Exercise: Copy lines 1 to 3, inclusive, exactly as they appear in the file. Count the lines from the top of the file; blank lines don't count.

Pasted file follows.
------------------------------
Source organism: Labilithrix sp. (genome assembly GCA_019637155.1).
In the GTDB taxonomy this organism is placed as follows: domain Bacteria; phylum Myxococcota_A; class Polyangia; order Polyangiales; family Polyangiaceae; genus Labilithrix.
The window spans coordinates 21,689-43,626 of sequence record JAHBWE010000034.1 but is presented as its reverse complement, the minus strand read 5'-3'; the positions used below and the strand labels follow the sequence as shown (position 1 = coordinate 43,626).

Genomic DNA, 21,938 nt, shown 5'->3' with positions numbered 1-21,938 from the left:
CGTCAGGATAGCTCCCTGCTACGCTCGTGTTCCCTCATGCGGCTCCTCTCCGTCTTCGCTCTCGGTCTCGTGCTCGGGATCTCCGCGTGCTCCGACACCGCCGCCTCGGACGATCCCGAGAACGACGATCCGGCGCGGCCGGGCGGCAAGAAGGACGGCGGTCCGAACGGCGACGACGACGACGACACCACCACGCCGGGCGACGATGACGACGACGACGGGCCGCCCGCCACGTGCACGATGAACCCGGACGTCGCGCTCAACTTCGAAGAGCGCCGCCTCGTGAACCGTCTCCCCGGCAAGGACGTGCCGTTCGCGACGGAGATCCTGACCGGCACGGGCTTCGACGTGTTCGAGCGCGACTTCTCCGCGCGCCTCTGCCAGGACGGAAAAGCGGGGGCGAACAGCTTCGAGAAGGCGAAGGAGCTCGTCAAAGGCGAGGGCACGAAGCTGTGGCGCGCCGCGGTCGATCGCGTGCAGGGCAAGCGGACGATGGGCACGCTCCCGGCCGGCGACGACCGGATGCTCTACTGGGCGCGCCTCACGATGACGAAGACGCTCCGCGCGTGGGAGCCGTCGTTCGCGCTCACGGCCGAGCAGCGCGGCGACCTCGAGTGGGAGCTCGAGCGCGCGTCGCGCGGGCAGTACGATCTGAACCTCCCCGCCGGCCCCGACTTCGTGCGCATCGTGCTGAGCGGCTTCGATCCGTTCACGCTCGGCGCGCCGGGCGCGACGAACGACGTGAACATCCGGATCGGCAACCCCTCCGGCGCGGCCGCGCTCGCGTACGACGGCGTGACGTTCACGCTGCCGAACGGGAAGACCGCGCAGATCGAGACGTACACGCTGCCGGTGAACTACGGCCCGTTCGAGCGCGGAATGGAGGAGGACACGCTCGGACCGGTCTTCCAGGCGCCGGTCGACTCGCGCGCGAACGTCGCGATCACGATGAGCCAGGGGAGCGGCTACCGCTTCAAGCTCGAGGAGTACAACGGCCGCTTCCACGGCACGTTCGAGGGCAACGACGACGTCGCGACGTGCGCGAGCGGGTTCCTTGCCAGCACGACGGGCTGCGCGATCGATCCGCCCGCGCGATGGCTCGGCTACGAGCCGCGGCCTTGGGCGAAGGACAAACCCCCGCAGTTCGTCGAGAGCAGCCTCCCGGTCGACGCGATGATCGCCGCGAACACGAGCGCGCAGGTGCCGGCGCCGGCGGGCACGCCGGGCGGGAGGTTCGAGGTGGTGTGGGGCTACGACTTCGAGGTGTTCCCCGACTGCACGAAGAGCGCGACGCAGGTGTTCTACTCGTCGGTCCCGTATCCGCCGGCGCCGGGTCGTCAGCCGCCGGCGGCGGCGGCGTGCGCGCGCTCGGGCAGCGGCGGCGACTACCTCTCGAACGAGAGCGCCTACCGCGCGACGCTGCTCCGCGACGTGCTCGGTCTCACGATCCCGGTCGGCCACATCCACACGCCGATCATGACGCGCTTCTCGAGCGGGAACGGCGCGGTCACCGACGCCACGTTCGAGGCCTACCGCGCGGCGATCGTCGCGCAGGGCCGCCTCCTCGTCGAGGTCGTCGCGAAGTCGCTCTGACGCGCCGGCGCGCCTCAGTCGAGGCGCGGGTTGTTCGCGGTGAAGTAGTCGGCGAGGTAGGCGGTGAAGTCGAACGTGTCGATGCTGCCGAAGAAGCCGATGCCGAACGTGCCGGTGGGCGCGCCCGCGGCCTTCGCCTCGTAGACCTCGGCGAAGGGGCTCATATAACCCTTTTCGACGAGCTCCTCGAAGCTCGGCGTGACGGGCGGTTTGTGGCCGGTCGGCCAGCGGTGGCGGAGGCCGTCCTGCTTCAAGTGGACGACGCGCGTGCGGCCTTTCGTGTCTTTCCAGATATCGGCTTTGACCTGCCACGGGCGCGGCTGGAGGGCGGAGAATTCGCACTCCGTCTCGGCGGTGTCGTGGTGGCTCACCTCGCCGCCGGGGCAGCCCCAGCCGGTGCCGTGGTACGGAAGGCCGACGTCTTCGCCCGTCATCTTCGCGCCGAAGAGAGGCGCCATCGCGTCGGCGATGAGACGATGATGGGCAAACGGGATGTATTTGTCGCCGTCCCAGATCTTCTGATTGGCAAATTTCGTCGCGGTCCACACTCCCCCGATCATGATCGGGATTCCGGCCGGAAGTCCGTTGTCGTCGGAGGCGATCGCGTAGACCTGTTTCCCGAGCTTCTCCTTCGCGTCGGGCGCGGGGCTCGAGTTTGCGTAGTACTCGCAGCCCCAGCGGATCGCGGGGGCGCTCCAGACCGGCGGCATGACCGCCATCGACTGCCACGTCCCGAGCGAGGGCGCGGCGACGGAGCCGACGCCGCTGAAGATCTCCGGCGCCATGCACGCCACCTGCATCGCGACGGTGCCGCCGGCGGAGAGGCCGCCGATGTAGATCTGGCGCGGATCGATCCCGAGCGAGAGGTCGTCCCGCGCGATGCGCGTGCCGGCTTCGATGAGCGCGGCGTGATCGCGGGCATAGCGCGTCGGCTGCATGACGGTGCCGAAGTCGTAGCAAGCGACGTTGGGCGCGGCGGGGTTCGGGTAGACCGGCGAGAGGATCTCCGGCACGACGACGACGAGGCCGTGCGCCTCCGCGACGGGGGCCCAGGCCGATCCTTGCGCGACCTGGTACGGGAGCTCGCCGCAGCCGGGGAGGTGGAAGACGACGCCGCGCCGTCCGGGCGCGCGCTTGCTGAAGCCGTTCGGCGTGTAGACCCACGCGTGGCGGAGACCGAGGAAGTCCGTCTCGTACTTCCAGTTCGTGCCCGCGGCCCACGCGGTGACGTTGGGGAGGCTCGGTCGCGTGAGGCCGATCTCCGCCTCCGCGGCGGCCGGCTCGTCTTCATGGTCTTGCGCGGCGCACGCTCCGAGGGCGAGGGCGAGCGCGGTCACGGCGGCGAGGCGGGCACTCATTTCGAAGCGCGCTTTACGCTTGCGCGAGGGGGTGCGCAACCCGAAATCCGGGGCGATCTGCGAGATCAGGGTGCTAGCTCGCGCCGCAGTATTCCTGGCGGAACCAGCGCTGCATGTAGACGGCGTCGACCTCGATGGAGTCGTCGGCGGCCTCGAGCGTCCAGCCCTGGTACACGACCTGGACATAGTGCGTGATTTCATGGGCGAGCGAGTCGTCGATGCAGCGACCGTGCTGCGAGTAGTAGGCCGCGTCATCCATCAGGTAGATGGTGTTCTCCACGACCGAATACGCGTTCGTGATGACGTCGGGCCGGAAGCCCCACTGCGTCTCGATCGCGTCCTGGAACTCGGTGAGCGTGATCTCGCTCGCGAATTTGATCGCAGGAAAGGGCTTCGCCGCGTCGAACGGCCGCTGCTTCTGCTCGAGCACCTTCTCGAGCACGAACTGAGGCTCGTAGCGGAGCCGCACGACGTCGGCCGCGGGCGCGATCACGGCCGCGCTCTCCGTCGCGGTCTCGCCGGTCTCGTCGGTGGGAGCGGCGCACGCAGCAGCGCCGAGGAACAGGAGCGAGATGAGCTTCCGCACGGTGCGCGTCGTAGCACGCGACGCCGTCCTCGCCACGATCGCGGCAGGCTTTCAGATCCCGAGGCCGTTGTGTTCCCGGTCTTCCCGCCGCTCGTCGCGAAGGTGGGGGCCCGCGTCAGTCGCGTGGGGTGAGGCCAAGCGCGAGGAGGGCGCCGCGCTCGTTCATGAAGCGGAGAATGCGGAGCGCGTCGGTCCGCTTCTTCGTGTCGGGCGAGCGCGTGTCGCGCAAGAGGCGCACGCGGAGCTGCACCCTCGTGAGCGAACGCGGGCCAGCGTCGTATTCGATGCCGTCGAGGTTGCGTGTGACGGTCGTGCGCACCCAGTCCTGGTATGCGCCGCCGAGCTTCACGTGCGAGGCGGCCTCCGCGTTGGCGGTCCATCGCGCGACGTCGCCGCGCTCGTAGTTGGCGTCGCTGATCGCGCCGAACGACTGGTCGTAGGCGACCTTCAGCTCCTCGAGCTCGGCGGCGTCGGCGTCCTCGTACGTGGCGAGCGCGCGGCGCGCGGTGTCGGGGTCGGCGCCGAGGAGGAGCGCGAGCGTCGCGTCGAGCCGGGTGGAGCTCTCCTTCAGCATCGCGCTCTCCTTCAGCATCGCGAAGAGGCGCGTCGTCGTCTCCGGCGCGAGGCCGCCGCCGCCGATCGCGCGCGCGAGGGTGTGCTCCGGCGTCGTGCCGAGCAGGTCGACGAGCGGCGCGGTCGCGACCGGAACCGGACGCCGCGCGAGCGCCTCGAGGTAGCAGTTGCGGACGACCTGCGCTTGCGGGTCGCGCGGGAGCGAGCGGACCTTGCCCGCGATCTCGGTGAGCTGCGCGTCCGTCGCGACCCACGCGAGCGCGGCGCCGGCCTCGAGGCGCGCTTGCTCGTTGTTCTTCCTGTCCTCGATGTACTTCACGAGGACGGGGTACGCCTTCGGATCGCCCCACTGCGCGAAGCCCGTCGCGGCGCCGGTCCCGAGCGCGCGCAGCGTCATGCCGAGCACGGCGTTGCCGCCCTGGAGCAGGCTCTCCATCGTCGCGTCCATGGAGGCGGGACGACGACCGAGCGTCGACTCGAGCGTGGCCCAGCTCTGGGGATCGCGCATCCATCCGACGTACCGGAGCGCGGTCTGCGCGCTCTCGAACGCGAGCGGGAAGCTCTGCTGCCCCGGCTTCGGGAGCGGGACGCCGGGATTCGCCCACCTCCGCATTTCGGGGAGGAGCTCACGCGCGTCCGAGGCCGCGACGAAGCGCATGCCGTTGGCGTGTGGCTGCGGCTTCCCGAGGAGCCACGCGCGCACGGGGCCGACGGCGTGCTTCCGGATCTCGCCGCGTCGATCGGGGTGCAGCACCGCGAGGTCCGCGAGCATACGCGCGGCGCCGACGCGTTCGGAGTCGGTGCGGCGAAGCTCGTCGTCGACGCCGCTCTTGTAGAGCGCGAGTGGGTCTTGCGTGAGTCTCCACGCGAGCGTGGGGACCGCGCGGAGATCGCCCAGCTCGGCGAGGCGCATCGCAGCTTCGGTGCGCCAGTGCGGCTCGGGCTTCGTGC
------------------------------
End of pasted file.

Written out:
Source organism: Labilithrix sp. (genome assembly GCA_019637155.1).
In the GTDB taxonomy this organism is placed as follows: domain Bacteria; phylum Myxococcota_A; class Polyangia; order Polyangiales; family Polyangiaceae; genus Labilithrix.
The window spans coordinates 21,689-43,626 of sequence record JAHBWE010000034.1 but is presented as its reverse complement, the minus strand read 5'-3'; the positions used below and the strand labels follow the sequence as shown (position 1 = coordinate 43,626).